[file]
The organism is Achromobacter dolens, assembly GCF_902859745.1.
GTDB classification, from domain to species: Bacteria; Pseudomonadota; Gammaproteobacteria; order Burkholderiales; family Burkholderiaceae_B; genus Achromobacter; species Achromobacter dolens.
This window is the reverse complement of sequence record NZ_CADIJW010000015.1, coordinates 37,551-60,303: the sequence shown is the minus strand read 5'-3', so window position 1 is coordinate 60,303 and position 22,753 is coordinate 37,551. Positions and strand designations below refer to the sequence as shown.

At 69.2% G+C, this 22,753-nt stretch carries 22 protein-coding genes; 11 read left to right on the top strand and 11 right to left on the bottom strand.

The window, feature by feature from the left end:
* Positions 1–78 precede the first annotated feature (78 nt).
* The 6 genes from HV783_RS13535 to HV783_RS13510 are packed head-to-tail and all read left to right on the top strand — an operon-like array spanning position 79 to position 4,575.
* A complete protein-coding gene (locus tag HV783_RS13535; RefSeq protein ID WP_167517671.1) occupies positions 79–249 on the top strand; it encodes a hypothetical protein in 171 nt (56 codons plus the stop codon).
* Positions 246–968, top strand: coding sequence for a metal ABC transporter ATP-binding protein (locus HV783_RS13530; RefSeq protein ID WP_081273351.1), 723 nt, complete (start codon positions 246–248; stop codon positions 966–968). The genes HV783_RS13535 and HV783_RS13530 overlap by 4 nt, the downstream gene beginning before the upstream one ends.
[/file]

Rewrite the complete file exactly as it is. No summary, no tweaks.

The organism is Achromobacter dolens, assembly GCF_902859745.1.
GTDB classification, from domain to species: Bacteria; Pseudomonadota; Gammaproteobacteria; order Burkholderiales; family Burkholderiaceae_B; genus Achromobacter; species Achromobacter dolens.
This window is the reverse complement of sequence record NZ_CADIJW010000015.1, coordinates 37,551-60,303: the sequence shown is the minus strand read 5'-3', so window position 1 is coordinate 60,303 and position 22,753 is coordinate 37,551. Positions and strand designations below refer to the sequence as shown.

At 69.2% G+C, this 22,753-nt stretch carries 22 protein-coding genes; 11 read left to right on the top strand and 11 right to left on the bottom strand.

The window, feature by feature from the left end:
* Positions 1–78 precede the first annotated feature (78 nt).
* The 6 genes from HV783_RS13535 to HV783_RS13510 are packed head-to-tail and all read left to right on the top strand — an operon-like array spanning position 79 to position 4,575.
* A complete protein-coding gene (locus tag HV783_RS13535; RefSeq protein ID WP_167517671.1) occupies positions 79–249 on the top strand; it encodes a hypothetical protein in 171 nt (56 codons plus the stop codon).
* Positions 246–968, top strand: coding sequence for a metal ABC transporter ATP-binding protein (locus HV783_RS13530; RefSeq protein ID WP_081273351.1), 723 nt, complete (start codon positions 246–248; stop codon positions 966–968). The genes HV783_RS13535 and HV783_RS13530 overlap by 4 nt, the downstream gene beginning before the upstream one ends.